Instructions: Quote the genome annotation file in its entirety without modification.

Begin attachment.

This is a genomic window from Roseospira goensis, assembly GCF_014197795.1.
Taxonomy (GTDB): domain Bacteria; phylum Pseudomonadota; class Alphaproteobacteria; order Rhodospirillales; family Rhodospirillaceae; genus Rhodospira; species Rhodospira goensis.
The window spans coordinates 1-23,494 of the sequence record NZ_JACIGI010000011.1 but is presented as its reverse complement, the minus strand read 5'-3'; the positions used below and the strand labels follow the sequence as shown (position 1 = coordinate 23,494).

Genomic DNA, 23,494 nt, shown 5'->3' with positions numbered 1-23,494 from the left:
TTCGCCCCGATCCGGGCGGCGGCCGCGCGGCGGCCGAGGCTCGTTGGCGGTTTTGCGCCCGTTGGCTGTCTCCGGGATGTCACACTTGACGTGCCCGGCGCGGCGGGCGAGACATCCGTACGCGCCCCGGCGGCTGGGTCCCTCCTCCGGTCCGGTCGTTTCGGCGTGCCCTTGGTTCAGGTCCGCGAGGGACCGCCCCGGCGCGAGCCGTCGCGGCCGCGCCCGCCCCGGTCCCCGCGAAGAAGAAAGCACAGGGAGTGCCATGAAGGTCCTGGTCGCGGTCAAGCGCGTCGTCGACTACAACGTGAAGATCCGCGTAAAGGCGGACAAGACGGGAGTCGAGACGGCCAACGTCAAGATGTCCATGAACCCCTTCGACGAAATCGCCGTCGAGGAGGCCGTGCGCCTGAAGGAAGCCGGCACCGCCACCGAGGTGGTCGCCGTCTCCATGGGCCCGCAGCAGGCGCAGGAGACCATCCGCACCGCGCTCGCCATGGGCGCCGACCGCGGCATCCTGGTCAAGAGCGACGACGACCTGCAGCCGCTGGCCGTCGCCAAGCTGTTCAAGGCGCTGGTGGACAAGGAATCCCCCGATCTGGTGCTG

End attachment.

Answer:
This is a genomic window from Roseospira goensis, assembly GCF_014197795.1.
Taxonomy (GTDB): domain Bacteria; phylum Pseudomonadota; class Alphaproteobacteria; order Rhodospirillales; family Rhodospirillaceae; genus Rhodospira; species Rhodospira goensis.
The window spans coordinates 1-23,494 of the sequence record NZ_JACIGI010000011.1 but is presented as its reverse complement, the minus strand read 5'-3'; the positions used below and the strand labels follow the sequence as shown (position 1 = coordinate 23,494).

Genomic DNA, 23,494 nt, shown 5'->3' with positions numbered 1-23,494 from the left:
TTCGCCCCGATCCGGGCGGCGGCCGCGCGGCGGCCGAGGCTCGTTGGCGGTTTTGCGCCCGTTGGCTGTCTCCGGGATGTCACACTTGACGTGCCCGGCGCGGCGGGCGAGACATCCGTACGCGCCCCGGCGGCTGGGTCCCTCCTCCGGTCCGGTCGTTTCGGCGTGCCCTTGGTTCAGGTCCGCGAGGGACCGCCCCGGCGCGAGCCGTCGCGGCCGCGCCCGCCCCGGTCCCCGCGAAGAAGAAAGCACAGGGAGTGCCATGAAGGTCCTGGTCGCGGTCAAGCGCGTCGTCGACTACAACGTGAAGATCCGCGTAAAGGCGGACAAGACGGGAGTCGAGACGGCCAACGTCAAGATGTCCATGAACCCCTTCGACGAAATCGCCGTCGAGGAGGCCGTGCGCCTGAAGGAAGCCGGCACCGCCACCGAGGTGGTCGCCGTCTCCATGGGCCCGCAGCAGGCGCAGGAGACCATCCGCACCGCGCTCGCCATGGGCGCCGACCGCGGCATCCTGGTCAAGAGCGACGACGACCTGCAGCCGCTGGCCGTCGCCAAGCTGTTCAAGGCGCTGGTGGACAAGGAATCCCCCGATCTGGTGCTG